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Dwayne Johnson (aka Franchise Viagra) Loves the Challenge

by Fred Topel
Contributor
Thursday Mar 28, 2013
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Dwayne Johnson’s been nicknamed Franchise Viagra (and not because he was formerly known as The Rock). Rather he received the moniker due to his recent career strategy, which is to take lead roles in existing movie series; and, in each case, give them a boost. When he joined the "Fast and Furious" series with "Fast Five," he gave Vin Diesel’s gang of thieves a run for their money as a US official chasing them in Rio; and when Brandon Frazier left the "Journey" series, he brought his brand of family humor to "Journey 2: The Mysterious Island."

G.I. Joe: Retaliation has Johnson taking over the franchise from Channing Tatum, who returns briefly as Duke. Johnson plays a character named Roadblock, Duke’s right-hand man who has becomes the leader when the Joes come under attack.

"If I can help elevate a franchise or add something to it, I think people are going to enjoy seeing. Whether it’s in ’Fast and Furious’ or something like this -- a character that’s already established in Roadblock, it’s challenging but it also is fun. The fun of it is how do we execute it? How do we go in and really re-ignite something? I love challenges like that."


Larger than life

Roadblock is one of the many colorfully named characters in the Hasbro G.I. Joe toy line, and accompanying animated series in the ’80s. It seems Johnson’s tough guy alter-ego The Rock was born to play a larger than life soldier, but Johnson was also cognizant of the fact that the first film didn’t quite honor the franchise as well as it could.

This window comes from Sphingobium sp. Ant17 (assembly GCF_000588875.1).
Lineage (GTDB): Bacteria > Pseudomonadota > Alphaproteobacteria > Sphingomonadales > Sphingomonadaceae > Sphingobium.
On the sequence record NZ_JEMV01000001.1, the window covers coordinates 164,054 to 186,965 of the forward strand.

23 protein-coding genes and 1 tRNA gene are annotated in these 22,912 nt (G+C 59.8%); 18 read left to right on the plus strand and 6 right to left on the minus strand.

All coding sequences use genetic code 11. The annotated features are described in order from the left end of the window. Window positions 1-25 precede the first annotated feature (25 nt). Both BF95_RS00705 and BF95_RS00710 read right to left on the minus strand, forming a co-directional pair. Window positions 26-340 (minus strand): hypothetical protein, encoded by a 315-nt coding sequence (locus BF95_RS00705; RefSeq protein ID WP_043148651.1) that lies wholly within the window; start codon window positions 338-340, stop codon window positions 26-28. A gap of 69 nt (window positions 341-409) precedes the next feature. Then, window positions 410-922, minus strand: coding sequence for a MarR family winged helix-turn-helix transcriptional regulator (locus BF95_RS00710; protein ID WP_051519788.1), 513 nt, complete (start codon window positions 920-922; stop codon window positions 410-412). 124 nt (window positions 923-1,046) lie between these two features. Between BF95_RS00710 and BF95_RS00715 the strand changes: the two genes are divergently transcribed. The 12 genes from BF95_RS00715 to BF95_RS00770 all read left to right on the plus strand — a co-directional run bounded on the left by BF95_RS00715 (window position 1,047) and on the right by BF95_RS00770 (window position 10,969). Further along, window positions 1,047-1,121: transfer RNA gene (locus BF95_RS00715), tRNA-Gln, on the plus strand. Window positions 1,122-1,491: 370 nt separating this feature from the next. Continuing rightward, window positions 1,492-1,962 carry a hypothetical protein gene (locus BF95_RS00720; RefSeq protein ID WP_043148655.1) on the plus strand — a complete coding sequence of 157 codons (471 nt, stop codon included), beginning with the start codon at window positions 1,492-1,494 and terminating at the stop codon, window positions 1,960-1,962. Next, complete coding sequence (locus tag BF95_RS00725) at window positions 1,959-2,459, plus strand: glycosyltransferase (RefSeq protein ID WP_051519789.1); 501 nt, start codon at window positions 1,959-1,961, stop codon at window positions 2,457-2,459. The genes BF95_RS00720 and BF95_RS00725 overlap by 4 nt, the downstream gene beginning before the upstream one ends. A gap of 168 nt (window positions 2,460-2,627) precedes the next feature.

"As you know, the first ’G.I. Joe’ came out and made a lot of money, but we all collectively felt that there was a better movie to be made," he said.

The 2009 actioner, with Tatum in the lead, grossed some $300 million worldwide, despite receiving largely negative reviews. So when a sequel was greenlit by Paramount, a new writing team, Rhett Reese and Paul Wernick, was brought in; as was a new director, Jon Chu. (Reese and Wernick wrote the script to "Zombieland," while Chu is best-known for the second and third "Step-Up" movies.)

"Sequels can give an opportunity to relaunch, reboot and reignite. To do it the right way. We decided to remove the lasers, remove the slickness of it and get back to respecting the mythology of G.I. Joe. We also wanted to add some new blood. Once this was decided, we were off to the races."


Likes the balance

If Franchise Viagra is true, Johnson is not done joining other people’s movies. If he had his choice, he’d join the biggest franchise of them all. "Oh, easily ’Star Wars’ [would be my choice]. That’s not to say that they need me. J.J. [Abrams] is going to just crush it. He a brilliant director but honors and respects mythologies. You see that with ’Star Trek’ and you’re going to see that with ’Star Wars.’ I’m very excited for them."

"G.I. Joe" is that unique blend of action and family movies. There is plenty of violence and explosions and weapons, but it’s based on toys with which children play. Over his movie career, Johnson has bridged both genres in action movies like "The Rundown" and "Walking Tall," and family movies like "The Tooth Fairy" and "The Game Plan."

"I like the balance," Johnson said. "It is important because I started about 12-13 years ago in Hollywood, and my goal then was to have a diverse career - and a long career. That’s what I wanted. It was important to me to become a good actor. One of my challenges was I had no acting experience at all and came into Hollywood in a very non-traditional way. My parents weren’t actors or studio executives and I didn’t have any connection to Hollywood."